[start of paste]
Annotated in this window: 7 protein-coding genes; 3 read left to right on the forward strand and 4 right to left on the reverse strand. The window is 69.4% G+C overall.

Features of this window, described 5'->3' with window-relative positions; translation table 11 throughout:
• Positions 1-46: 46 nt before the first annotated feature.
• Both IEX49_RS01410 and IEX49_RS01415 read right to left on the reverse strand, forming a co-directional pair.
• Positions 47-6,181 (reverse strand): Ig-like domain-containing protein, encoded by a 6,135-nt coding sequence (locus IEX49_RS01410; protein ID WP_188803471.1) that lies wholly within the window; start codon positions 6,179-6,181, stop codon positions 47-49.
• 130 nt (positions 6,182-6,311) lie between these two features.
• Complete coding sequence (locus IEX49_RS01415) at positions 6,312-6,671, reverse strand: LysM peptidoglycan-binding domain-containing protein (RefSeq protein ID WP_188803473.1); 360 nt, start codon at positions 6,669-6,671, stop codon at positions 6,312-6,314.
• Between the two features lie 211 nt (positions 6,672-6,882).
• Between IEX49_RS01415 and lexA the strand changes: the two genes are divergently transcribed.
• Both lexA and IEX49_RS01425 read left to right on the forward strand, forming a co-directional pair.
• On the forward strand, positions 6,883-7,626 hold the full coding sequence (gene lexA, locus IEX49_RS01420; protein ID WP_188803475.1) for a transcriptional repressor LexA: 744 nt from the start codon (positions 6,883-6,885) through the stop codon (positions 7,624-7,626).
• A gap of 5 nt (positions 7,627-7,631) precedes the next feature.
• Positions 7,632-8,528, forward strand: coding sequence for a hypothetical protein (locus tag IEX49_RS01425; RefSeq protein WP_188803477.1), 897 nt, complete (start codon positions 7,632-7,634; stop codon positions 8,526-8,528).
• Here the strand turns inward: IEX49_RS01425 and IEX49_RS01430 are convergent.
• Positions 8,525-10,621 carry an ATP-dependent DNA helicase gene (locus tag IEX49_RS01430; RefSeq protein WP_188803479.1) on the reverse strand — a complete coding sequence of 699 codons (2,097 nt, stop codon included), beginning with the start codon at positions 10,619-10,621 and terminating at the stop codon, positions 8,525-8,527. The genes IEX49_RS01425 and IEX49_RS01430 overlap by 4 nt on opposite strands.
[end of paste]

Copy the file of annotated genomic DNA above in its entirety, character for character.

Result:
Annotated in this window: 7 protein-coding genes; 3 read left to right on the forward strand and 4 right to left on the reverse strand. The window is 69.4% G+C overall.

Features of this window, described 5'->3' with window-relative positions; translation table 11 throughout:
• Positions 1-46: 46 nt before the first annotated feature.
• Both IEX49_RS01410 and IEX49_RS01415 read right to left on the reverse strand, forming a co-directional pair.
• Positions 47-6,181 (reverse strand): Ig-like domain-containing protein, encoded by a 6,135-nt coding sequence (locus IEX49_RS01410; protein ID WP_188803471.1) that lies wholly within the window; start codon positions 6,179-6,181, stop codon positions 47-49.
• 130 nt (positions 6,182-6,311) lie between these two features.
• Complete coding sequence (locus IEX49_RS01415) at positions 6,312-6,671, reverse strand: LysM peptidoglycan-binding domain-containing protein (RefSeq protein ID WP_188803473.1); 360 nt, start codon at positions 6,669-6,671, stop codon at positions 6,312-6,314.
• Between the two features lie 211 nt (positions 6,672-6,882).
• Between IEX49_RS01415 and lexA the strand changes: the two genes are divergently transcribed.
• Both lexA and IEX49_RS01425 read left to right on the forward strand, forming a co-directional pair.
• On the forward strand, positions 6,883-7,626 hold the full coding sequence (gene lexA, locus IEX49_RS01420; protein ID WP_188803475.1) for a transcriptional repressor LexA: 744 nt from the start codon (positions 6,883-6,885) through the stop codon (positions 7,624-7,626).
• A gap of 5 nt (positions 7,627-7,631) precedes the next feature.
• Positions 7,632-8,528, forward strand: coding sequence for a hypothetical protein (locus tag IEX49_RS01425; RefSeq protein WP_188803477.1), 897 nt, complete (start codon positions 7,632-7,634; stop codon positions 8,526-8,528).
• Here the strand turns inward: IEX49_RS01425 and IEX49_RS01430 are convergent.
• Positions 8,525-10,621 carry an ATP-dependent DNA helicase gene (locus tag IEX49_RS01430; RefSeq protein WP_188803479.1) on the reverse strand — a complete coding sequence of 699 codons (2,097 nt, stop codon included), beginning with the start codon at positions 10,619-10,621 and terminating at the stop codon, positions 8,525-8,527. The genes IEX49_RS01425 and IEX49_RS01430 overlap by 4 nt on opposite strands.